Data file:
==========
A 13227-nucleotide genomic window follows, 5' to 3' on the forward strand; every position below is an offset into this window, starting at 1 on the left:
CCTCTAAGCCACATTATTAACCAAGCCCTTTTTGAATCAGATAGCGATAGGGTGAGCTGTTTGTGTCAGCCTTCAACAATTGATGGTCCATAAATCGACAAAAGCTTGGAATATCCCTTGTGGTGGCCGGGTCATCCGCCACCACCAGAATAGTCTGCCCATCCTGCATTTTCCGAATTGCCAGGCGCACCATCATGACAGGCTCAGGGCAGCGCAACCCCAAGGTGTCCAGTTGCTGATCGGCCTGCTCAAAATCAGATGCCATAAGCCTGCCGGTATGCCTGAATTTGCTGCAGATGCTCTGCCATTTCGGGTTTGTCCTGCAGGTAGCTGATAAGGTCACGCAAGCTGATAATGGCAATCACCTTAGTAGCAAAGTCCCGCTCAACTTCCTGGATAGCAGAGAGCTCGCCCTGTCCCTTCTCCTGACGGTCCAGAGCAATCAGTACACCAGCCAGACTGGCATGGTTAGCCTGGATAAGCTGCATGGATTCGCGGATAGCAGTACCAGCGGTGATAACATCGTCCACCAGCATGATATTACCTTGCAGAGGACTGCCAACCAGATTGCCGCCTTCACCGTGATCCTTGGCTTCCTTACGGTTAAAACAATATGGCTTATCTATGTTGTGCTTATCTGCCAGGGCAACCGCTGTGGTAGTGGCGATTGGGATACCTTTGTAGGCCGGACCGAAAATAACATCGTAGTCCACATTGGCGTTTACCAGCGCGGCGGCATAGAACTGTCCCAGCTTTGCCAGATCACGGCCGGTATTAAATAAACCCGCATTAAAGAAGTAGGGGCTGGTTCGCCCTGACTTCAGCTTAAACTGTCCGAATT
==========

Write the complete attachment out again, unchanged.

A 13227-nucleotide genomic window follows, 5' to 3' on the forward strand; every position below is an offset into this window, starting at 1 on the left:
CCTCTAAGCCACATTATTAACCAAGCCCTTTTTGAATCAGATAGCGATAGGGTGAGCTGTTTGTGTCAGCCTTCAACAATTGATGGTCCATAAATCGACAAAAGCTTGGAATATCCCTTGTGGTGGCCGGGTCATCCGCCACCACCAGAATAGTCTGCCCATCCTGCATTTTCCGAATTGCCAGGCGCACCATCATGACAGGCTCAGGGCAGCGCAACCCCAAGGTGTCCAGTTGCTGATCGGCCTGCTCAAAATCAGATGCCATAAGCCTGCCGGTATGCCTGAATTTGCTGCAGATGCTCTGCCATTTCGGGTTTGTCCTGCAGGTAGCTGATAAGGTCACGCAAGCTGATAATGGCAATCACCTTAGTAGCAAAGTCCCGCTCAACTTCCTGGATAGCAGAGAGCTCGCCCTGTCCCTTCTCCTGACGGTCCAGAGCAATCAGTACACCAGCCAGACTGGCATGGTTAGCCTGGATAAGCTGCATGGATTCGCGGATAGCAGTACCAGCGGTGATAACATCGTCCACCAGCATGATATTACCTTGCAGAGGACTGCCAACCAGATTGCCGCCTTCACCGTGATCCTTGGCTTCCTTACGGTTAAAACAATATGGCTTATCTATGTTGTGCTTATCTGCCAGGGCAACCGCTGTGGTAGTGGCGATTGGGATACCTTTGTAGGCCGGACCGAAAATAACATCGTAGTCCACATTGGCGTTTACCAGCGCGGCGGCATAGAACTGTCCCAGCTTTGCCAGATCACGGCCGGTATTAAATAAACCCGCATTAAAGAAGTAGGGGCTGGTTCGCCCTGACTTCAGCTTAAACTGTCCGAATT